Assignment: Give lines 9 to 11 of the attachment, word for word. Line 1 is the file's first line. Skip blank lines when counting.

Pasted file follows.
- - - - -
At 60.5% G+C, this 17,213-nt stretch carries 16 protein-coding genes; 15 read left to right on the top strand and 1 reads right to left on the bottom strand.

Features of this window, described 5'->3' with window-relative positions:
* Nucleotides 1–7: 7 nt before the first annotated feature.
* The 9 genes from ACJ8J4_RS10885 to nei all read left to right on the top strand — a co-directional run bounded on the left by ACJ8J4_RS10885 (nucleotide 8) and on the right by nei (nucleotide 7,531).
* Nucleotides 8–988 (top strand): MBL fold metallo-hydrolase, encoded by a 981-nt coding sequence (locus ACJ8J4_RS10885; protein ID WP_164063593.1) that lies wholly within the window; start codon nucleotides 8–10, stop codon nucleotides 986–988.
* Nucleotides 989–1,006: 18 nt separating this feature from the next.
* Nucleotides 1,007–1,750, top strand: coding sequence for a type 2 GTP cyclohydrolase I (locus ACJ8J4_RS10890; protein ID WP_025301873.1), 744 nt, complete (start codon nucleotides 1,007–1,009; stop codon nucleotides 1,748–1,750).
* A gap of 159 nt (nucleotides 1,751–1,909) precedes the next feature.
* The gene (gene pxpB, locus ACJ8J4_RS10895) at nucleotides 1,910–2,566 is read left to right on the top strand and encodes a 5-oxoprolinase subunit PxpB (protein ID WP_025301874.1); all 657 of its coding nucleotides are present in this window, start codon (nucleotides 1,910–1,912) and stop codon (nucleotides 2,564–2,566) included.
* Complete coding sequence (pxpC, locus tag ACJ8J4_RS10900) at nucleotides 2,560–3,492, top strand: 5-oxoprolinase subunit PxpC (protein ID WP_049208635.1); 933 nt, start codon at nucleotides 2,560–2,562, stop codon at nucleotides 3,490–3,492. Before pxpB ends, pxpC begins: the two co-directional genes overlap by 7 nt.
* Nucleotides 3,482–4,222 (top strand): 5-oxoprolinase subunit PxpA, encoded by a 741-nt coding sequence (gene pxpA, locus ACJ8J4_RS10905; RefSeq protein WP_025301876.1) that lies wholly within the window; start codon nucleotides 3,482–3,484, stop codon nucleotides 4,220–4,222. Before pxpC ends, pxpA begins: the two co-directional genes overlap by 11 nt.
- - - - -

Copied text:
* The gene (gene pxpB, locus ACJ8J4_RS10895) at nucleotides 1,910–2,566 is read left to right on the top strand and encodes a 5-oxoprolinase subunit PxpB (protein ID WP_025301874.1); all 657 of its coding nucleotides are present in this window, start codon (nucleotides 1,910–1,912) and stop codon (nucleotides 2,564–2,566) included.
* Complete coding sequence (pxpC, locus tag ACJ8J4_RS10900) at nucleotides 2,560–3,492, top strand: 5-oxoprolinase subunit PxpC (protein ID WP_049208635.1); 933 nt, start codon at nucleotides 2,560–2,562, stop codon at nucleotides 3,490–3,492. Before pxpB ends, pxpC begins: the two co-directional genes overlap by 7 nt.
* Nucleotides 3,482–4,222 (top strand): 5-oxoprolinase subunit PxpA, encoded by a 741-nt coding sequence (gene pxpA, locus ACJ8J4_RS10905; RefSeq protein WP_025301876.1) that lies wholly within the window; start codon nucleotides 3,482–3,484, stop codon nucleotides 4,220–4,222. Before pxpC ends, pxpA begins: the two co-directional genes overlap by 11 nt.